A recent rerun of Sex and the City made me uncomfortable. It wasn’t because of the Sex or the City — although seeing an Oscar de la Renta inside of a McDonald’s near The Metropolitan Opera was cringe-worthy — but rather because of the state of consumer tech.
Carrie was ducking from her computer screen whenever an instant message appeared, thinking the person sending the message could see her, and Charlotte had just discovered that Amazon delivers books. The iPhone debuts in the first movie, well after the series ended. (Carrie looks at it quizzically, then returns it to Samantha.)
There have been many tech pieces written since about what a Sex and the City would be like today — how many Twitter followers Carrie would have, social media marketing advice from Samantha, Charlotte killing it on Pinterest.
But that was more than a decade ago. The show can be forgiven. What’s more uncomfortably amusing are recent shows that gamble on a tech trend — and, in the near term, still lose.
A rerun of another HBO show most recently reminded me of this discomfort.
Almost two years ago Julia Louis-Dreyfus’ character in VEEP, Selina Meyer, went to Silicon Valley to fundraise for her presidential campaign. She would make stops at a hot start-up called Clovis and at — ready? — Yahoo. Yes, the struggling Internet company on which some are counting down the clock. To be fair to VEEP, shares of Yahoo were up almost 124% in the two year prior to the episode airing, which means the stock may have looked promising to show writers. During those same two years, Google (now Alphabet) had half of Yahoo’s gains, and Apple was actually negative. There was probably some appeal, too, in Yahoo being led by Marissa Mayer (kind of like Meyer).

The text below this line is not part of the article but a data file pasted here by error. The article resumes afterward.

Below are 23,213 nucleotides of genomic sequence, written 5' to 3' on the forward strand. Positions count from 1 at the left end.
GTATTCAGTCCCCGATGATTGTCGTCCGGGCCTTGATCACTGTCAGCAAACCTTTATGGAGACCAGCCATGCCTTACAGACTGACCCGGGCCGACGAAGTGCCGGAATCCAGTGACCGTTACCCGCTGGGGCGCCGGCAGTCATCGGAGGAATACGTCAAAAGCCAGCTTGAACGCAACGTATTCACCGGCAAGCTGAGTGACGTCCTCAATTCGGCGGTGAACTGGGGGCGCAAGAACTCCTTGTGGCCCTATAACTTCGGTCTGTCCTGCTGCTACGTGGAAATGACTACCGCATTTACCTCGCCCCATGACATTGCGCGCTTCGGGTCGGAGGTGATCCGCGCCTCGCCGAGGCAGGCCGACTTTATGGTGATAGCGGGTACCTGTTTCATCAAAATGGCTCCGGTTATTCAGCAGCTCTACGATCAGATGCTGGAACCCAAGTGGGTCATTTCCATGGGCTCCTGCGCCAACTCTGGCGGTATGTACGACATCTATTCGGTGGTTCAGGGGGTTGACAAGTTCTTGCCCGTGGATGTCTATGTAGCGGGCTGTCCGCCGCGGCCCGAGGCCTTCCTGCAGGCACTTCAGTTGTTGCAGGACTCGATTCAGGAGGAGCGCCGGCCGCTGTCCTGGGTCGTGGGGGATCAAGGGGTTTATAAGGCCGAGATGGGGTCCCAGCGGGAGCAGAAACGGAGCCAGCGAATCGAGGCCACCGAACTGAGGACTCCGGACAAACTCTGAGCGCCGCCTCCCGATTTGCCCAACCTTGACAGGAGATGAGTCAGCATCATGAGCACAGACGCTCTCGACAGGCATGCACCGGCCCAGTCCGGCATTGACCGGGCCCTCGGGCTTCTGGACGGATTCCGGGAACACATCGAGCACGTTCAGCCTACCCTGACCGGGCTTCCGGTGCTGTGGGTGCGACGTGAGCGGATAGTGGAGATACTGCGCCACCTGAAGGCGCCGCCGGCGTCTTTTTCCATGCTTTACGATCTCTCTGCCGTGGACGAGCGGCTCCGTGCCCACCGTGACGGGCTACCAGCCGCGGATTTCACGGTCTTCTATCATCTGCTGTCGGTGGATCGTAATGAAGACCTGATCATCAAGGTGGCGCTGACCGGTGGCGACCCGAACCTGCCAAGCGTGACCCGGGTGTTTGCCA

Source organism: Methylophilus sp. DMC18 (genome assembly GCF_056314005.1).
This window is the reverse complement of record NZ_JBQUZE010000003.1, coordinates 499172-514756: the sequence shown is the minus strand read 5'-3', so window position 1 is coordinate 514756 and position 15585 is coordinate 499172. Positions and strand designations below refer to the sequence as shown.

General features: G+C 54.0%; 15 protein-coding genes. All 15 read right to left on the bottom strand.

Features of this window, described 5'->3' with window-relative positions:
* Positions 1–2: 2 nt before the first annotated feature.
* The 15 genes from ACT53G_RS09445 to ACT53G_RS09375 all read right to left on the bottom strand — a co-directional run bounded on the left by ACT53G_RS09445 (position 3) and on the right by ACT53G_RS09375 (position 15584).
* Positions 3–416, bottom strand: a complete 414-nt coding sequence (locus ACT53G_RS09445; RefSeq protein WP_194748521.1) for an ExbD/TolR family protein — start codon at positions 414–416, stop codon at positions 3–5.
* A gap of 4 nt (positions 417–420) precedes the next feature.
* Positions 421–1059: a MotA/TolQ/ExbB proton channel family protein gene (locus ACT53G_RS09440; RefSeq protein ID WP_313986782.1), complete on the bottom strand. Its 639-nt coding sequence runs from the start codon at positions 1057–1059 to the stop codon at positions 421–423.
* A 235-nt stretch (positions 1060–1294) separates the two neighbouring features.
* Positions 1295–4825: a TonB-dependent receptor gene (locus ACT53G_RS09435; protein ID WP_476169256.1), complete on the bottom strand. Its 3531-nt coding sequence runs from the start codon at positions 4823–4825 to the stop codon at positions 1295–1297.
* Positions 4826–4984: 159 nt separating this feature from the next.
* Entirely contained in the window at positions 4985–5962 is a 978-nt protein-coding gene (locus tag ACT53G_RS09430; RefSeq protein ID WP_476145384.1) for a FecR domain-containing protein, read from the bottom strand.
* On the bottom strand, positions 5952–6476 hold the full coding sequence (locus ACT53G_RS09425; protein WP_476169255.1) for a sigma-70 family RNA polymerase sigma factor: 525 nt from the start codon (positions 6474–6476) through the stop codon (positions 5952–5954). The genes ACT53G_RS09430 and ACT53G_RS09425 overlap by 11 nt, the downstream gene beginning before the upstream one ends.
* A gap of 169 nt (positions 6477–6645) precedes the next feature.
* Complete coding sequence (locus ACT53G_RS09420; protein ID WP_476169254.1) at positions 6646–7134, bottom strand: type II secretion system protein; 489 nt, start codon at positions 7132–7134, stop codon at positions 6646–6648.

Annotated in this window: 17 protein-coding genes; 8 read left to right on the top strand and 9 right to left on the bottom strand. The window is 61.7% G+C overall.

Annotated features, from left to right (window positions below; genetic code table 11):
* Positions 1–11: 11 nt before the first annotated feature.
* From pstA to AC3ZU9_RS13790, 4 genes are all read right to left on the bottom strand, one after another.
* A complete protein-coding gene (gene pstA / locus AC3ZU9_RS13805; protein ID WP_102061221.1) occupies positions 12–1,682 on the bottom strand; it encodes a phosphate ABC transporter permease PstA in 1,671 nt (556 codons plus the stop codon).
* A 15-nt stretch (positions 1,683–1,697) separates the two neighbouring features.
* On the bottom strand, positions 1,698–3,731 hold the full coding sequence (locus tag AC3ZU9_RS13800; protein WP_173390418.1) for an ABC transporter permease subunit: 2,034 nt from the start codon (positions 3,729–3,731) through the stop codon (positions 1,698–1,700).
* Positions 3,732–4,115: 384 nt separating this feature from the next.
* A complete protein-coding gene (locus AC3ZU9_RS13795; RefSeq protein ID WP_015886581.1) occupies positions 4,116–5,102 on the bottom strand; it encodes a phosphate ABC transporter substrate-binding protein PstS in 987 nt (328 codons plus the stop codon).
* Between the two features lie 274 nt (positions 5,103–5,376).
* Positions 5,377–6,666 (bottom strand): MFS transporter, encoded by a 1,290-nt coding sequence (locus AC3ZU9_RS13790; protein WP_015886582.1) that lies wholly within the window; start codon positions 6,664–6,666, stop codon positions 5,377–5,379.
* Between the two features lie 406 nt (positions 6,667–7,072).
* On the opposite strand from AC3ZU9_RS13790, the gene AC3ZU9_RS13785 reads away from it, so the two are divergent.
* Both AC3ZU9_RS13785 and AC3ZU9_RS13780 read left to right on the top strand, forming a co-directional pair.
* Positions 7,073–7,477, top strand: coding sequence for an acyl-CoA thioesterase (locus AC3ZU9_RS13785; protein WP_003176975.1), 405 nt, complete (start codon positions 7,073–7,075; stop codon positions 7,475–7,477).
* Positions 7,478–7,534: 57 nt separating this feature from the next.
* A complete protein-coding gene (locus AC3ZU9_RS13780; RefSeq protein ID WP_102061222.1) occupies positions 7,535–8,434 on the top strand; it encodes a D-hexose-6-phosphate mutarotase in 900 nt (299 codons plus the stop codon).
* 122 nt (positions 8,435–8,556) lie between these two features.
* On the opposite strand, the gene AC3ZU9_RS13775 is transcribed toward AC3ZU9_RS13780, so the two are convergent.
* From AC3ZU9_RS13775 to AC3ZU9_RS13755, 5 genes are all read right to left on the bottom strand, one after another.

Fortunately, the moment is mostly saved by Meyer’s scheduler, who reminds the vice president to not use Google as verb at Yahoo. “They yahoo there.”
Clovis, the made-up tech company, also presents a distracting moment as a rerun. While it’s presented as a Google-like unicorn (but clearly not Google, since Google is referenced in the episode), its valuation is practically an inadvertent joke. The vice president is told with great wonder that Clovis is worth about $3 billion — which today mean about 2x Lyft, 5x Snapchat, 8x Airbnb, or 20x Uber.
The intentional jokes, however, live on well today. The smartwatch is still struggling to prove its smartness through a very vigorous hand-shake, and Meyer perhaps aptly wonders whether those “cyber brats” use bathrooms or “put their turds up in the cloud.”
This is far less a critique of modern content than an observation of the pace of consumer technology and pop culture’s efforts to keep up with the trends.
Perhaps one day the inadvertent joke will be that none of this is happening in virtual reality.
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